dare you not to cry at Gabby Gamboa’s For My Father which talks about the legacy of the Viet Nam War and shows Popula’s comics page is something to keep an eye on.
On January 23rd, Columbia University Library acquired a double-bill of Golden Age related comics materials, including the research materials Larry Tye compiled to write his Superman biography, The High Flying History of America’s Most Enduring Hero, and six 1940’s BATMAN scripts from the estate of Jerry Robinson. These add to the ongoing Rare Book and […]
As Dave Sim noted the other day, Wendy and Richard Pini, creators of Elfquest, the pioneering indie comics fantasy, held on to all of their artwork. And now they are bequeathing it to Columbia University’s archives. The PR below explains all you need to know, but we should note that Columbia’s tireless librarian and comics-scholar Karen Green has been busy indeed.
It’s funny how something that has been around forever can still get a blog boost — as we reported yesterday, some 6500 pages of ELFQUEST comics are online, to read, for FREE — but they have been up for more than two years. Our post got Boing Boinged, and Richard Pini, WARP graphics co-everything, wrote in to answer some questions in that thread, especially complaints about the Flash interface (one wag posted a link to the complete Elfquest on a bit torrent site.)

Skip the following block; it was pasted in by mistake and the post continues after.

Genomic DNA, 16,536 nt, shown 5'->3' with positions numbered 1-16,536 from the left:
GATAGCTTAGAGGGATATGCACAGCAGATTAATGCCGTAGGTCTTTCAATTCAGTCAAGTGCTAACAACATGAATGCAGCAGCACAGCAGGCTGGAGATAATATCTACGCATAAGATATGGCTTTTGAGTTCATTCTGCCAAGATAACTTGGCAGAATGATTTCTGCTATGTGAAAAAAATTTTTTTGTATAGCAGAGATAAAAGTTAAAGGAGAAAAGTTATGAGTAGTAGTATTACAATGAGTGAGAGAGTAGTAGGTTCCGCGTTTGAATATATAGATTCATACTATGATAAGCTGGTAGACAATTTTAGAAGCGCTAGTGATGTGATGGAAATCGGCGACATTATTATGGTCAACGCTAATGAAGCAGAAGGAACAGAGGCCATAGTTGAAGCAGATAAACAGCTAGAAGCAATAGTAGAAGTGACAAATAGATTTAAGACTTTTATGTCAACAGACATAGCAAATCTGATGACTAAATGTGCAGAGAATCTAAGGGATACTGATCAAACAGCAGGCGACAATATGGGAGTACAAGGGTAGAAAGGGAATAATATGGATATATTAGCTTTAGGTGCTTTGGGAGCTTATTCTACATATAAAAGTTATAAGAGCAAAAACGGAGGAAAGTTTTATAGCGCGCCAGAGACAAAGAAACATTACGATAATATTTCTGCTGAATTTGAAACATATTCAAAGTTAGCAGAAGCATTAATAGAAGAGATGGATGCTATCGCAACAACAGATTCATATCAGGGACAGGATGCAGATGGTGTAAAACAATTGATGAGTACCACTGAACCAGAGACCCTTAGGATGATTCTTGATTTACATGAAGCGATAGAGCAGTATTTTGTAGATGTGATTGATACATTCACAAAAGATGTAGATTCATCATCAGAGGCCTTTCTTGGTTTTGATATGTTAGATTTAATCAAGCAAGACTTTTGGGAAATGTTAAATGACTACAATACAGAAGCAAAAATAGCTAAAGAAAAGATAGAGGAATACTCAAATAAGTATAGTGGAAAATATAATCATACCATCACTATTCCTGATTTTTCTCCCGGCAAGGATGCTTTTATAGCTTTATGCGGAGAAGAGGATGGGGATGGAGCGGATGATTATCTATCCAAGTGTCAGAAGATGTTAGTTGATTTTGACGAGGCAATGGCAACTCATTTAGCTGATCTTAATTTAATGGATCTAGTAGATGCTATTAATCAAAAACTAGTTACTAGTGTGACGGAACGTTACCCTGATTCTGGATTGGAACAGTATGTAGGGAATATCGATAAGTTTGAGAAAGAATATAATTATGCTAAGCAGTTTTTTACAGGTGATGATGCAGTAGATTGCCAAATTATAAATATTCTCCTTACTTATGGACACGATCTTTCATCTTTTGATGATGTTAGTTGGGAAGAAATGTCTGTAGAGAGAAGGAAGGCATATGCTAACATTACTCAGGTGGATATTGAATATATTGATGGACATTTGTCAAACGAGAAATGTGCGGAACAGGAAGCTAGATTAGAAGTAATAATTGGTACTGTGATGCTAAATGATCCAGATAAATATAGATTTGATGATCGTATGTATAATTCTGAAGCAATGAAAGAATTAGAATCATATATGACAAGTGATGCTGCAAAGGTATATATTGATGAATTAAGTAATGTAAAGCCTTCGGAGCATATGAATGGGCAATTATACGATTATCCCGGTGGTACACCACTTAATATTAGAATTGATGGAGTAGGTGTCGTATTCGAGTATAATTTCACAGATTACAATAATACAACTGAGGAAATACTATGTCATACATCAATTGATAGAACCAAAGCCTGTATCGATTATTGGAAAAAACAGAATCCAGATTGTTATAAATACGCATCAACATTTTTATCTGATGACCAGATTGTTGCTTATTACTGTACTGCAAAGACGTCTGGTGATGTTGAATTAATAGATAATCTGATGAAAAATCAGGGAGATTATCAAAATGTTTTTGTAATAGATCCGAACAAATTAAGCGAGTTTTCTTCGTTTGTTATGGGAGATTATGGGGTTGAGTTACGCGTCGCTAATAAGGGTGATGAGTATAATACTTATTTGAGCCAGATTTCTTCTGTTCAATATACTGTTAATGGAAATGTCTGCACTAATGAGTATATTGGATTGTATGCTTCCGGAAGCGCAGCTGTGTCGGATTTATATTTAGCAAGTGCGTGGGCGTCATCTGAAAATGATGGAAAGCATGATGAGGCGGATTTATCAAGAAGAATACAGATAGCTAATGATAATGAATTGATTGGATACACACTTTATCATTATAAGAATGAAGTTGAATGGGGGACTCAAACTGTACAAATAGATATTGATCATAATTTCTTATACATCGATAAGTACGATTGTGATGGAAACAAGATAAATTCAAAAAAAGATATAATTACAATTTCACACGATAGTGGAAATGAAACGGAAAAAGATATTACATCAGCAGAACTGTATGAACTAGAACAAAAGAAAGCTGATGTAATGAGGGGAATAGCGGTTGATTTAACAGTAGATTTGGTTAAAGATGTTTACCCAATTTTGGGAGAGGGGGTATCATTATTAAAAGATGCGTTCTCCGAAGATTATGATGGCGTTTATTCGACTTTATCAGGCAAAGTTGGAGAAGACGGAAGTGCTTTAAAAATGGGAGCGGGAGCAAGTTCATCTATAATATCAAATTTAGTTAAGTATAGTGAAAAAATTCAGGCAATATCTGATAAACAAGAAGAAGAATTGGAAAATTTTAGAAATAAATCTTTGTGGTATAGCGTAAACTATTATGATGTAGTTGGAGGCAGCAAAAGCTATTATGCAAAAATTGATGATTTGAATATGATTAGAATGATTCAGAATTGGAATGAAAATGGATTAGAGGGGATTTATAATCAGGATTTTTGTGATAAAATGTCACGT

First, thanks for putting this “old news” back in the news.
Speaking of fantasy, one of the pillars of the fantasy comics genres is now available in its entirety to read online. ELFQUEST, Wendy and Richard Pini’s saga of homeless elves and their passions and battles, first published in 1978, was one of the foundational hits of the emerging indie comics scene, and after many publishers, movie options and assorted dramas, it’s still a good story.